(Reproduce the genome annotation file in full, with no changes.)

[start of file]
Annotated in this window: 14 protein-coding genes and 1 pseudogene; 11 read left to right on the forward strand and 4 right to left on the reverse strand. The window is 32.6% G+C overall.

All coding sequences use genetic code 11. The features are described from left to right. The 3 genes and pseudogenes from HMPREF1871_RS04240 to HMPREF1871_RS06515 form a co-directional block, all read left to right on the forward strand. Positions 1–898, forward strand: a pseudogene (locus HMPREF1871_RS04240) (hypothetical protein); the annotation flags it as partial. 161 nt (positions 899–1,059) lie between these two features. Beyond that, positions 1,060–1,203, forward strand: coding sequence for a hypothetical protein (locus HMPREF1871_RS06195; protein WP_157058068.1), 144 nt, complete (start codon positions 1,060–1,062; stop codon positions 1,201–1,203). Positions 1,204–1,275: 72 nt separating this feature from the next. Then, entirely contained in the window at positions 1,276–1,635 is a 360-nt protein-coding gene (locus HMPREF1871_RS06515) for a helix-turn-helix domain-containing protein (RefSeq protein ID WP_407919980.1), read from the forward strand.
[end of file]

Annotated in this window: 14 protein-coding genes and 1 pseudogene; 11 read left to right on the forward strand and 4 right to left on the reverse strand. The window is 32.6% G+C overall.

All coding sequences use genetic code 11. The features are described from left to right. The 3 genes and pseudogenes from HMPREF1871_RS04240 to HMPREF1871_RS06515 form a co-directional block, all read left to right on the forward strand. Positions 1–898, forward strand: a pseudogene (locus HMPREF1871_RS04240) (hypothetical protein); the annotation flags it as partial. 161 nt (positions 899–1,059) lie between these two features. Beyond that, positions 1,060–1,203, forward strand: coding sequence for a hypothetical protein (locus HMPREF1871_RS06195; protein WP_157058068.1), 144 nt, complete (start codon positions 1,060–1,062; stop codon positions 1,201–1,203). Positions 1,204–1,275: 72 nt separating this feature from the next. Then, entirely contained in the window at positions 1,276–1,635 is a 360-nt protein-coding gene (locus HMPREF1871_RS06515) for a helix-turn-helix domain-containing protein (RefSeq protein ID WP_407919980.1), read from the forward strand.